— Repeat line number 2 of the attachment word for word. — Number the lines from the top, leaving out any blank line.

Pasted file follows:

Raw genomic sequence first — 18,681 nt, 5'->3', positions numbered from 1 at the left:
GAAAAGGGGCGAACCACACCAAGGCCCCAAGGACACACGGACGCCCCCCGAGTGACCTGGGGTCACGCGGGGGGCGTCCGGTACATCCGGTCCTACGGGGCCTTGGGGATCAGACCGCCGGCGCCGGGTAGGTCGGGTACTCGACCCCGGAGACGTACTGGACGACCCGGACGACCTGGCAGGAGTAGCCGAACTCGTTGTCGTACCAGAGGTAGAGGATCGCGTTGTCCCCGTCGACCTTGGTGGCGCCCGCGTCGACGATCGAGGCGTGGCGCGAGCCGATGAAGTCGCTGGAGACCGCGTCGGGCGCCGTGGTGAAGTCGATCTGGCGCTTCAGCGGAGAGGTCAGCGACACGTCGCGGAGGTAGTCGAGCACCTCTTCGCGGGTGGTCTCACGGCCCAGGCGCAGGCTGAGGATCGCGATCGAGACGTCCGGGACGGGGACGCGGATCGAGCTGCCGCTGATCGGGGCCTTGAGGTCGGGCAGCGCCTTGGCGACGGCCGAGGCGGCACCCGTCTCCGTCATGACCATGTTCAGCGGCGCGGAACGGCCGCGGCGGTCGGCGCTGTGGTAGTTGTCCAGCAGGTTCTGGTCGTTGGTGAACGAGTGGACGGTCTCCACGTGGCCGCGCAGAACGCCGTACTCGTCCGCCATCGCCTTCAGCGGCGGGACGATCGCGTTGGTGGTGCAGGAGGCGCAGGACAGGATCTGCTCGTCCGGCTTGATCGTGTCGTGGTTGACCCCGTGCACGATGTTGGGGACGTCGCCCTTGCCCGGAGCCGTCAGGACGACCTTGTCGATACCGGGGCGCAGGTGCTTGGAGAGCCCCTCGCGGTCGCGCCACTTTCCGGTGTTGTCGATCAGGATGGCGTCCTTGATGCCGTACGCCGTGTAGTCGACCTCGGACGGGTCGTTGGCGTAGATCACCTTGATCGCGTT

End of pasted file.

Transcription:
GAAAAGGGGCGAACCACACCAAGGCCCCAAGGACACACGGACGCCCCCCGAGTGACCTGGGGTCACGCGGGGGGCGTCCGGTACATCCGGTCCTACGGGGCCTTGGGGATCAGACCGCCGGCGCCGGGTAGGTCGGGTACTCGACCCCGGAGACGTACTGGACGACCCGGACGACCTGGCAGGAGTAGCCGAACTCGTTGTCGTACCAGAGGTAGAGGATCGCGTTGTCCCCGTCGACCTTGGTGGCGCCCGCGTCGACGATCGAGGCGTGGCGCGAGCCGATGAAGTCGCTGGAGACCGCGTCGGGCGCCGTGGTGAAGTCGATCTGGCGCTTCAGCGGAGAGGTCAGCGACACGTCGCGGAGGTAGTCGAGCACCTCTTCGCGGGTGGTCTCACGGCCCAGGCGCAGGCTGAGGATCGCGATCGAGACGTCCGGGACGGGGACGCGGATCGAGCTGCCGCTGATCGGGGCCTTGAGGTCGGGCAGCGCCTTGGCGACGGCCGAGGCGGCACCCGTCTCCGTCATGACCATGTTCAGCGGCGCGGAACGGCCGCGGCGGTCGGCGCTGTGGTAGTTGTCCAGCAGGTTCTGGTCGTTGGTGAACGAGTGGACGGTCTCCACGTGGCCGCGCAGAACGCCGTACTCGTCCGCCATCGCCTTCAGCGGCGGGACGATCGCGTTGGTGGTGCAGGAGGCGCAGGACAGGATCTGCTCGTCCGGCTTGATCGTGTCGTGGTTGACCCCGTGCACGATGTTGGGGACGTCGCCCTTGCCCGGAGCCGTCAGGACGACCTTGTCGATACCGGGGCGCAGGTGCTTGGAGAGCCCCTCGCGGTCGCGCCACTTTCCGGTGTTGTCGATCAGGATGGCGTCCTTGATGCCGTACGCCGTGTAGTCGACCTCGGACGGGTCGTTGGCGTAGATCACCTTGATCGCGTT